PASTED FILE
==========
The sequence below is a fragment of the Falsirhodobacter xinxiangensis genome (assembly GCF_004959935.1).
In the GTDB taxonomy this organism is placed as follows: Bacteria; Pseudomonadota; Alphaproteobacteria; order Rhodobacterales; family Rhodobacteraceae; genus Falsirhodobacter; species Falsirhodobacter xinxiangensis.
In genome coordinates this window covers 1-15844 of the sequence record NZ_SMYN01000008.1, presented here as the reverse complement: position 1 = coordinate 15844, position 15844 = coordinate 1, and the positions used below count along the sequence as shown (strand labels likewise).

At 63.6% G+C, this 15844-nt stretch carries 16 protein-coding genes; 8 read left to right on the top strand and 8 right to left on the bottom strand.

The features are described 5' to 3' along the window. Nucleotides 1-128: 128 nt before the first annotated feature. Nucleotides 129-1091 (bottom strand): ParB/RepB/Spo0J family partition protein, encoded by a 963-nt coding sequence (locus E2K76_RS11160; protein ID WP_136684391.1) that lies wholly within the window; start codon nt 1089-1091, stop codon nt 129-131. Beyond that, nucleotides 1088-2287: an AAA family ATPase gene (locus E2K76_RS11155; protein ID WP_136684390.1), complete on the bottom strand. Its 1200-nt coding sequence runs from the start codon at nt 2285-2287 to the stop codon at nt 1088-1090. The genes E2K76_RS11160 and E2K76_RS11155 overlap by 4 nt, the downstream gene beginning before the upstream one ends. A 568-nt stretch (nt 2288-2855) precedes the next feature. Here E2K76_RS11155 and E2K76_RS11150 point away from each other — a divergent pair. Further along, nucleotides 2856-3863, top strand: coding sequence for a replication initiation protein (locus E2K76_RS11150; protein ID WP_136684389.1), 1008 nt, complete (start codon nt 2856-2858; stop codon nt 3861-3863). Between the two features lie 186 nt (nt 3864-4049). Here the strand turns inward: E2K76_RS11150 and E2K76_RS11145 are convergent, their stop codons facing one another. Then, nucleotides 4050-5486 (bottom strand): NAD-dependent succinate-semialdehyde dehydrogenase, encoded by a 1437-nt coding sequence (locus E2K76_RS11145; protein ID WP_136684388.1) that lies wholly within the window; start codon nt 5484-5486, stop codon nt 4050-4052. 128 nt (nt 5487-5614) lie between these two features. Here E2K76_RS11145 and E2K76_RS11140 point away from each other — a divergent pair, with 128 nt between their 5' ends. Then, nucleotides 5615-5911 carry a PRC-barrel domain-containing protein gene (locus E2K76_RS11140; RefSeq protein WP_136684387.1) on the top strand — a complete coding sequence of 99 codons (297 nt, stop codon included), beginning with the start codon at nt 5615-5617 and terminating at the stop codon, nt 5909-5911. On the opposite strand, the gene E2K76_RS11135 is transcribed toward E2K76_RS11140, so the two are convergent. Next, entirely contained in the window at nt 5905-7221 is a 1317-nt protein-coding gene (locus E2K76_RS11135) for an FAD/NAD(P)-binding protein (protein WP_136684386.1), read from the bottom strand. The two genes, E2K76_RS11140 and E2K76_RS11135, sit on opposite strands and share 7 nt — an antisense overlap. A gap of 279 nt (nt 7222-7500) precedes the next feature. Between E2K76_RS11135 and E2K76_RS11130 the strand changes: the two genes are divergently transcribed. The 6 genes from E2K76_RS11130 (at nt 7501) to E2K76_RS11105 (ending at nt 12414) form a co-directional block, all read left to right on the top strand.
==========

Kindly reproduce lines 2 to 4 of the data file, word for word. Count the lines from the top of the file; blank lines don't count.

In the GTDB taxonomy this organism is placed as follows: Bacteria; Pseudomonadota; Alphaproteobacteria; order Rhodobacterales; family Rhodobacteraceae; genus Falsirhodobacter; species Falsirhodobacter xinxiangensis.
In genome coordinates this window covers 1-15844 of the sequence record NZ_SMYN01000008.1, presented here as the reverse complement: position 1 = coordinate 15844, position 15844 = coordinate 1, and the positions used below count along the sequence as shown (strand labels likewise).

At 63.6% G+C, this 15844-nt stretch carries 16 protein-coding genes; 8 read left to right on the top strand and 8 right to left on the bottom strand.